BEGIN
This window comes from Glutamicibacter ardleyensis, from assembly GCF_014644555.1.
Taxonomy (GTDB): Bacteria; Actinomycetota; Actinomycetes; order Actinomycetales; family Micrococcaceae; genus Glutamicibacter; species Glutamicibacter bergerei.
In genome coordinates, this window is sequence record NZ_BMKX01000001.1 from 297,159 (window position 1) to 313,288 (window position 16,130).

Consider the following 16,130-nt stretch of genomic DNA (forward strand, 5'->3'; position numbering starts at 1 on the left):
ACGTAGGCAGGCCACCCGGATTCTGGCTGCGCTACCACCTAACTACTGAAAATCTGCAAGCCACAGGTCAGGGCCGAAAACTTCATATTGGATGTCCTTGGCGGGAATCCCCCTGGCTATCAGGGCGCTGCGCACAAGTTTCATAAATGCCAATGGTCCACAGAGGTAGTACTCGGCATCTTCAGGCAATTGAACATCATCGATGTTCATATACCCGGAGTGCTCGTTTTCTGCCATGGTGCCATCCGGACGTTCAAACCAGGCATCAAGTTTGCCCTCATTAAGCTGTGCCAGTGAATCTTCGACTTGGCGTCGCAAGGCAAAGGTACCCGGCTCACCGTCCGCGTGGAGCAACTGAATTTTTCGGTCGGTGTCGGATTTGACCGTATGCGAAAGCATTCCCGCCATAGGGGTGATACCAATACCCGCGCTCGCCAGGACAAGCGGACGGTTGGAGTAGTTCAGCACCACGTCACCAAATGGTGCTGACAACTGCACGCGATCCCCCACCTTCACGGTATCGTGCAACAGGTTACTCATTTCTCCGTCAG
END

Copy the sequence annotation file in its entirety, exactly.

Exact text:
This window comes from Glutamicibacter ardleyensis, from assembly GCF_014644555.1.
Taxonomy (GTDB): Bacteria; Actinomycetota; Actinomycetes; order Actinomycetales; family Micrococcaceae; genus Glutamicibacter; species Glutamicibacter bergerei.
In genome coordinates, this window is sequence record NZ_BMKX01000001.1 from 297,159 (window position 1) to 313,288 (window position 16,130).

Consider the following 16,130-nt stretch of genomic DNA (forward strand, 5'->3'; position numbering starts at 1 on the left):
ACGTAGGCAGGCCACCCGGATTCTGGCTGCGCTACCACCTAACTACTGAAAATCTGCAAGCCACAGGTCAGGGCCGAAAACTTCATATTGGATGTCCTTGGCGGGAATCCCCCTGGCTATCAGGGCGCTGCGCACAAGTTTCATAAATGCCAATGGTCCACAGAGGTAGTACTCGGCATCTTCAGGCAATTGAACATCATCGATGTTCATATACCCGGAGTGCTCGTTTTCTGCCATGGTGCCATCCGGACGTTCAAACCAGGCATCAAGTTTGCCCTCATTAAGCTGTGCCAGTGAATCTTCGACTTGGCGTCGCAAGGCAAAGGTACCCGGCTCACCGTCCGCGTGGAGCAACTGAATTTTTCGGTCGGTGTCGGATTTGACCGTATGCGAAAGCATTCCCGCCATAGGGGTGATACCAATACCCGCGCTCGCCAGGACAAGCGGACGGTTGGAGTAGTTCAGCACCACGTCACCAAATGGTGCTGACAACTGCACGCGATCCCCCACCTTCACGGTATCGTGCAACAGGTTACTCATTTCTCCGTCAG